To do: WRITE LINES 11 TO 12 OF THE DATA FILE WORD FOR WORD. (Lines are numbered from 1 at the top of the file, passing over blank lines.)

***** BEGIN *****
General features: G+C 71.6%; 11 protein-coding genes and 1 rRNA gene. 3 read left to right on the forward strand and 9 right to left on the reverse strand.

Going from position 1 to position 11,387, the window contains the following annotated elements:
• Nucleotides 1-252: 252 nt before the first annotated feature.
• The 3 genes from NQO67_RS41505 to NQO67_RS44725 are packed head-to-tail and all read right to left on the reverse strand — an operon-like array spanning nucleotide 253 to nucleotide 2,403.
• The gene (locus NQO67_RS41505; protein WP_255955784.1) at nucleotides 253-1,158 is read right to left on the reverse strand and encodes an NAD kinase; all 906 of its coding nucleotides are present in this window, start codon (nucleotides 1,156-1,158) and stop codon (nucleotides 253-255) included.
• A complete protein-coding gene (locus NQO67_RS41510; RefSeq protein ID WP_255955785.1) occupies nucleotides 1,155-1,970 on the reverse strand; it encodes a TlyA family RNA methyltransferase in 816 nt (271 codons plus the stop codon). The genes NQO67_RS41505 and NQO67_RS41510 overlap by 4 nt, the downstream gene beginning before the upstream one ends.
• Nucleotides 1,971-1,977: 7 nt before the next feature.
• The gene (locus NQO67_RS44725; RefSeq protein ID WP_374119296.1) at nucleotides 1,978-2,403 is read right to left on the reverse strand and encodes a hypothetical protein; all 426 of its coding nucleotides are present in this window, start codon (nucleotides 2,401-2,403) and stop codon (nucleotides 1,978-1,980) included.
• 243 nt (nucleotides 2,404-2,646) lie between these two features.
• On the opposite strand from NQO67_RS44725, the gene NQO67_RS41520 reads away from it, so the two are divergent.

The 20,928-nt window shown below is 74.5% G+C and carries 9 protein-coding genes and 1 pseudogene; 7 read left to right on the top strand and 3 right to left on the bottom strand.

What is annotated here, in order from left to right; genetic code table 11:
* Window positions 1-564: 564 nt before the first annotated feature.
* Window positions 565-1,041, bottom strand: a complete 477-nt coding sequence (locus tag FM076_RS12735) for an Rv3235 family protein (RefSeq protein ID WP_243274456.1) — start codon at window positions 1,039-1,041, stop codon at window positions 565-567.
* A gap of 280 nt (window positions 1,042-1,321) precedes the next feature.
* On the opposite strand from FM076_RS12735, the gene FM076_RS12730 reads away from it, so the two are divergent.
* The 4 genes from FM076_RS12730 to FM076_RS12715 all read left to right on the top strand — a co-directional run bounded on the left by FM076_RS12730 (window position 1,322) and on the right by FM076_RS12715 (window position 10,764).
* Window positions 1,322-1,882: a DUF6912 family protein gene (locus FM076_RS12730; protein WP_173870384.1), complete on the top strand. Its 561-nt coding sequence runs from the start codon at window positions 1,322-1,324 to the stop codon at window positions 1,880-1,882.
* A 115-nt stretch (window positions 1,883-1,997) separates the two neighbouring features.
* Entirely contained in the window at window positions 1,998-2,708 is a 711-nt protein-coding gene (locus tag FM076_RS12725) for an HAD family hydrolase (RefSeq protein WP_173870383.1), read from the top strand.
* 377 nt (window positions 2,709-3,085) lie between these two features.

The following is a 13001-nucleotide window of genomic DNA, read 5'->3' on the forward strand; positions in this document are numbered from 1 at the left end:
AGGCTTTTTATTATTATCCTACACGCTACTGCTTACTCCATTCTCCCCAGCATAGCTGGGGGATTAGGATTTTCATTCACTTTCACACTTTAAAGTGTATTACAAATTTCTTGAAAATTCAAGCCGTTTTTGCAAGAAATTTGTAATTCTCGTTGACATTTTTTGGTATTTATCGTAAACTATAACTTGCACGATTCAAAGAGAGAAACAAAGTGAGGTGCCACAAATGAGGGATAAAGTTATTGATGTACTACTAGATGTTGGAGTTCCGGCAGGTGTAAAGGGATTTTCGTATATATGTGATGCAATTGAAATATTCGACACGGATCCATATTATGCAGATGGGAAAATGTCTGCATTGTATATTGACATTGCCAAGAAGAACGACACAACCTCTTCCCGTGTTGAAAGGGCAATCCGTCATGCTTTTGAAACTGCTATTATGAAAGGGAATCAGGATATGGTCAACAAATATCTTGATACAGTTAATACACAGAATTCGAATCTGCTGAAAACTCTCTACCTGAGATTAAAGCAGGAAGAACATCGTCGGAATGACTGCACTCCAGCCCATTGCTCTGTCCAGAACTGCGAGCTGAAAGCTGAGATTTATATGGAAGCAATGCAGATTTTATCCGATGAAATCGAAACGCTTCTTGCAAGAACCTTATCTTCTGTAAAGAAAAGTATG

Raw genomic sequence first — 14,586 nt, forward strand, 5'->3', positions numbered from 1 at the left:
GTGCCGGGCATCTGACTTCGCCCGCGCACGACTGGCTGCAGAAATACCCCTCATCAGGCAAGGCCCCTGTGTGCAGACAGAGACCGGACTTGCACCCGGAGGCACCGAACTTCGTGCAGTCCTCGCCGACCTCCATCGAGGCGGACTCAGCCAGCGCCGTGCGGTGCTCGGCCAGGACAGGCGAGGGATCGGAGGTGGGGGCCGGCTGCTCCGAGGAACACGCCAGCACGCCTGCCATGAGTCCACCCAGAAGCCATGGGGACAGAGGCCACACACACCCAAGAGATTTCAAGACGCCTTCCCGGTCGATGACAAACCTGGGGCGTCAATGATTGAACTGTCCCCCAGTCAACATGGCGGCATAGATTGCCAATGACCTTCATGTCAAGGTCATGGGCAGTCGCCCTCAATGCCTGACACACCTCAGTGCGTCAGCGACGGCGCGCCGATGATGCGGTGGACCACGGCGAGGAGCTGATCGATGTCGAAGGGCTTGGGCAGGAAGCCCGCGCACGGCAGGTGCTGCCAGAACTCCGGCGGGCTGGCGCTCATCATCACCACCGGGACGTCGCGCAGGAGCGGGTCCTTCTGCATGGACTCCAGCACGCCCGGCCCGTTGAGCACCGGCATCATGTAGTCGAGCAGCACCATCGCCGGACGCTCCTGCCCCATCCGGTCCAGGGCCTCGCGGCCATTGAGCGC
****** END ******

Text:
The 20,928-nt window shown below is 74.5% G+C and carries 9 protein-coding genes and 1 pseudogene; 7 read left to right on the top strand and 3 right to left on the bottom strand.

What is annotated here, in order from left to right; genetic code table 11: